It is witnessed that the overwhelming majority of people said there was now more freedom to criticise the government and half said there was less chance of unlawful arrest. Almost half Egyptians felt their right to express themselves was now diminished compared to the Hosni Mubarak era, though a fifth said they were now freer to speak and more than one in three were ambivalent. There is a widespread belief that social contracts have been torn, with small elite enriched at the expense of the majority, helped to have fuel the revolutions of the era. Some of the polls showed that perception has deepened since 2010, and inequality is significantly found to be worse than before the uprising.
It is also witnessed that the freedom of the press in the region is worse today. Several regimes have taken drastic steps to suppress any criticism in the media. Eminent journalists are often put into jails for their free and fair reporting. Press freedom has been curtailed to the large extent. Journalists in Egypt have become the top victims when President Abdel Fatah al-Sisi assumed power in 2013. The internet and social media that played a vital role in mobilizing masses against government injustices in Egypt. They have been censored by restricting internet access and the laws were also enacted that put people into jail over their anti-government posts on social media.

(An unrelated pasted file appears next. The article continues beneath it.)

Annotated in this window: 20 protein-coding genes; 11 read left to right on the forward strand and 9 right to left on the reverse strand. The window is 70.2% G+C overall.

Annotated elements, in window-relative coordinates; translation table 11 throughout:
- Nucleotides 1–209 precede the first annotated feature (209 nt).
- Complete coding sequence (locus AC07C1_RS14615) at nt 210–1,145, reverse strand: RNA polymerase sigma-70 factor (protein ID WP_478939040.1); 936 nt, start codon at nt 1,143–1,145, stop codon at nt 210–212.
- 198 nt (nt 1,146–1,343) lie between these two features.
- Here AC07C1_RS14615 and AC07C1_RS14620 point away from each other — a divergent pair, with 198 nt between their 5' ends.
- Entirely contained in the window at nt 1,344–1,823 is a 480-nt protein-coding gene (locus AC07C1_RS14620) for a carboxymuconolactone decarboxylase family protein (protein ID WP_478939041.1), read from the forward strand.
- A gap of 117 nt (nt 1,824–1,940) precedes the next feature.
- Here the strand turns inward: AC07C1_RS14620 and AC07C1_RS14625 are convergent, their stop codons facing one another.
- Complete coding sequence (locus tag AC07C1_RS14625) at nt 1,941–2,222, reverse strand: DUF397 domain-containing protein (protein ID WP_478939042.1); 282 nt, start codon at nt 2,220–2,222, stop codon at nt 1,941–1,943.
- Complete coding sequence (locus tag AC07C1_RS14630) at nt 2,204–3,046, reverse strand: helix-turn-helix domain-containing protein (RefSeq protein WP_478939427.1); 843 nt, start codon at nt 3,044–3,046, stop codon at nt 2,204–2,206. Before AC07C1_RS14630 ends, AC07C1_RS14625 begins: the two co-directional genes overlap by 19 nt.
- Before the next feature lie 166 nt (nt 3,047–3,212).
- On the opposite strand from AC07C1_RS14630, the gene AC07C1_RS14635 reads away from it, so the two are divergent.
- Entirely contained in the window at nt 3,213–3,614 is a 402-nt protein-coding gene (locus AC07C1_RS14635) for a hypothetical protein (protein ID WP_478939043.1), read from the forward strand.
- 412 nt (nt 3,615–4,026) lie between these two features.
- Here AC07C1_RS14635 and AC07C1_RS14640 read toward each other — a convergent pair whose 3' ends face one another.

It is noted that women took leading roles in the protests despite the gender equality was not a major attention of the Arab Spring. This is true that some countries have witnessed nominal increases in female representation over the last decade but as a whole, the region has done little to improve the status of women.
Finally, we conclude that the Arab spring has brought not much positive change in any country. Rather it has produced sectarian and ethnic conflict, displacement and refugees crisis. This is also evident that the living conditions of people have deteriorated due to the political instability that has consequently led to the rise of unemployment, poverty and inequality in the region.
(The author is Director, UGC HRDC, Jamia Millia Islamia, New Delhi. Views are personal.)